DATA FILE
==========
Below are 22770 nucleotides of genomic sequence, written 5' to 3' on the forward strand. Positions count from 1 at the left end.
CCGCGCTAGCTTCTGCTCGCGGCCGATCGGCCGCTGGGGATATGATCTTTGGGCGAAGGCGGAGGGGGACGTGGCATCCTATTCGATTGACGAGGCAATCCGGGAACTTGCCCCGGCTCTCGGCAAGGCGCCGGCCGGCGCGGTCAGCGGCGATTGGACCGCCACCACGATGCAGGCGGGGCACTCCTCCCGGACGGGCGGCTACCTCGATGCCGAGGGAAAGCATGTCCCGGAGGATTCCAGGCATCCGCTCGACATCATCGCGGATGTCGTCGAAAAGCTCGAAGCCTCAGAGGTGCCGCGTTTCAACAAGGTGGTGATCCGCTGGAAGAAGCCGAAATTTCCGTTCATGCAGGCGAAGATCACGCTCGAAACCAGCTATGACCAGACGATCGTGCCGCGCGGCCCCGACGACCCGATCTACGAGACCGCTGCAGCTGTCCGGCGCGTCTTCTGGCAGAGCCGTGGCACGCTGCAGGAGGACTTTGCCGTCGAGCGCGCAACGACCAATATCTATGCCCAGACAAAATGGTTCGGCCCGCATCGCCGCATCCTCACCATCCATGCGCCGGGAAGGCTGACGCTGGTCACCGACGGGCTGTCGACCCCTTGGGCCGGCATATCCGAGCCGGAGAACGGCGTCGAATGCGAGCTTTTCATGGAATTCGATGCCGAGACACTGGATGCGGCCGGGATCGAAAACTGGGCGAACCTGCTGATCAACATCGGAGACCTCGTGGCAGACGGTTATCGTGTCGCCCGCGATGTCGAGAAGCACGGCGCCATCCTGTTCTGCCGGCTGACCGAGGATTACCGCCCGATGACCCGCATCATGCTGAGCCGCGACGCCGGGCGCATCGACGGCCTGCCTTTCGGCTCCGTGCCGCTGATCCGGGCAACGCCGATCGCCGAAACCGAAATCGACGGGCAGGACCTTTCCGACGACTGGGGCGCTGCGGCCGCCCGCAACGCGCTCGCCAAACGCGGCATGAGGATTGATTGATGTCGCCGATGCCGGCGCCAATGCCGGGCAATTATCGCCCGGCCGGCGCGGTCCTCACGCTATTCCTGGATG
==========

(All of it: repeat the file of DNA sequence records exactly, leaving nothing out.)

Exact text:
Below are 22770 nucleotides of genomic sequence, written 5' to 3' on the forward strand. Positions count from 1 at the left end.
CCGCGCTAGCTTCTGCTCGCGGCCGATCGGCCGCTGGGGATATGATCTTTGGGCGAAGGCGGAGGGGGACGTGGCATCCTATTCGATTGACGAGGCAATCCGGGAACTTGCCCCGGCTCTCGGCAAGGCGCCGGCCGGCGCGGTCAGCGGCGATTGGACCGCCACCACGATGCAGGCGGGGCACTCCTCCCGGACGGGCGGCTACCTCGATGCCGAGGGAAAGCATGTCCCGGAGGATTCCAGGCATCCGCTCGACATCATCGCGGATGTCGTCGAAAAGCTCGAAGCCTCAGAGGTGCCGCGTTTCAACAAGGTGGTGATCCGCTGGAAGAAGCCGAAATTTCCGTTCATGCAGGCGAAGATCACGCTCGAAACCAGCTATGACCAGACGATCGTGCCGCGCGGCCCCGACGACCCGATCTACGAGACCGCTGCAGCTGTCCGGCGCGTCTTCTGGCAGAGCCGTGGCACGCTGCAGGAGGACTTTGCCGTCGAGCGCGCAACGACCAATATCTATGCCCAGACAAAATGGTTCGGCCCGCATCGCCGCATCCTCACCATCCATGCGCCGGGAAGGCTGACGCTGGTCACCGACGGGCTGTCGACCCCTTGGGCCGGCATATCCGAGCCGGAGAACGGCGTCGAATGCGAGCTTTTCATGGAATTCGATGCCGAGACACTGGATGCGGCCGGGATCGAAAACTGGGCGAACCTGCTGATCAACATCGGAGACCTCGTGGCAGACGGTTATCGTGTCGCCCGCGATGTCGAGAAGCACGGCGCCATCCTGTTCTGCCGGCTGACCGAGGATTACCGCCCGATGACCCGCATCATGCTGAGCCGCGACGCCGGGCGCATCGACGGCCTGCCTTTCGGCTCCGTGCCGCTGATCCGGGCAACGCCGATCGCCGAAACCGAAATCGACGGGCAGGACCTTTCCGACGACTGGGGCGCTGCGGCCGCCCGCAACGCGCTCGCCAAACGCGGCATGAGGATTGATTGATGTCGCCGATGCCGGCGCCAATGCCGGGCAATTATCGCCCGGCCGGCGCGGTCCTCACGCTATTCCTGGATG